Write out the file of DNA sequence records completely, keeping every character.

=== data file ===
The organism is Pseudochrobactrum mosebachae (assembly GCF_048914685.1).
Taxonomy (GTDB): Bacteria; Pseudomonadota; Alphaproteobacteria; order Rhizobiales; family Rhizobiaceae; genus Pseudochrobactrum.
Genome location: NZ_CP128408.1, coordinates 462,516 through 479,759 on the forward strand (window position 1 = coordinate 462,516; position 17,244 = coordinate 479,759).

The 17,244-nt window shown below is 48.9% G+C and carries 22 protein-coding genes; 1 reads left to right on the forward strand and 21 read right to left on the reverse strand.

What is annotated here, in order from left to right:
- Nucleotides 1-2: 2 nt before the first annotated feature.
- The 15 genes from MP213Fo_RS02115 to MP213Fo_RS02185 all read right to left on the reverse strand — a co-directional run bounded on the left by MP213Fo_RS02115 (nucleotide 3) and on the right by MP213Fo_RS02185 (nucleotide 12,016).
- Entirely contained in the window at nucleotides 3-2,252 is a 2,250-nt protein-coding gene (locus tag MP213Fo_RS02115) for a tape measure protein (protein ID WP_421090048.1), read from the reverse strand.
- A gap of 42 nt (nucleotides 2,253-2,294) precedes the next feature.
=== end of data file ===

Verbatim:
The organism is Pseudochrobactrum mosebachae (assembly GCF_048914685.1).
Taxonomy (GTDB): Bacteria; Pseudomonadota; Alphaproteobacteria; order Rhizobiales; family Rhizobiaceae; genus Pseudochrobactrum.
Genome location: NZ_CP128408.1, coordinates 462,516 through 479,759 on the forward strand (window position 1 = coordinate 462,516; position 17,244 = coordinate 479,759).

The 17,244-nt window shown below is 48.9% G+C and carries 22 protein-coding genes; 1 reads left to right on the forward strand and 21 read right to left on the reverse strand.

What is annotated here, in order from left to right:
- Nucleotides 1-2: 2 nt before the first annotated feature.
- The 15 genes from MP213Fo_RS02115 to MP213Fo_RS02185 all read right to left on the reverse strand — a co-directional run bounded on the left by MP213Fo_RS02115 (nucleotide 3) and on the right by MP213Fo_RS02185 (nucleotide 12,016).
- Entirely contained in the window at nucleotides 3-2,252 is a 2,250-nt protein-coding gene (locus tag MP213Fo_RS02115) for a tape measure protein (protein ID WP_421090048.1), read from the reverse strand.
- A gap of 42 nt (nucleotides 2,253-2,294) precedes the next feature.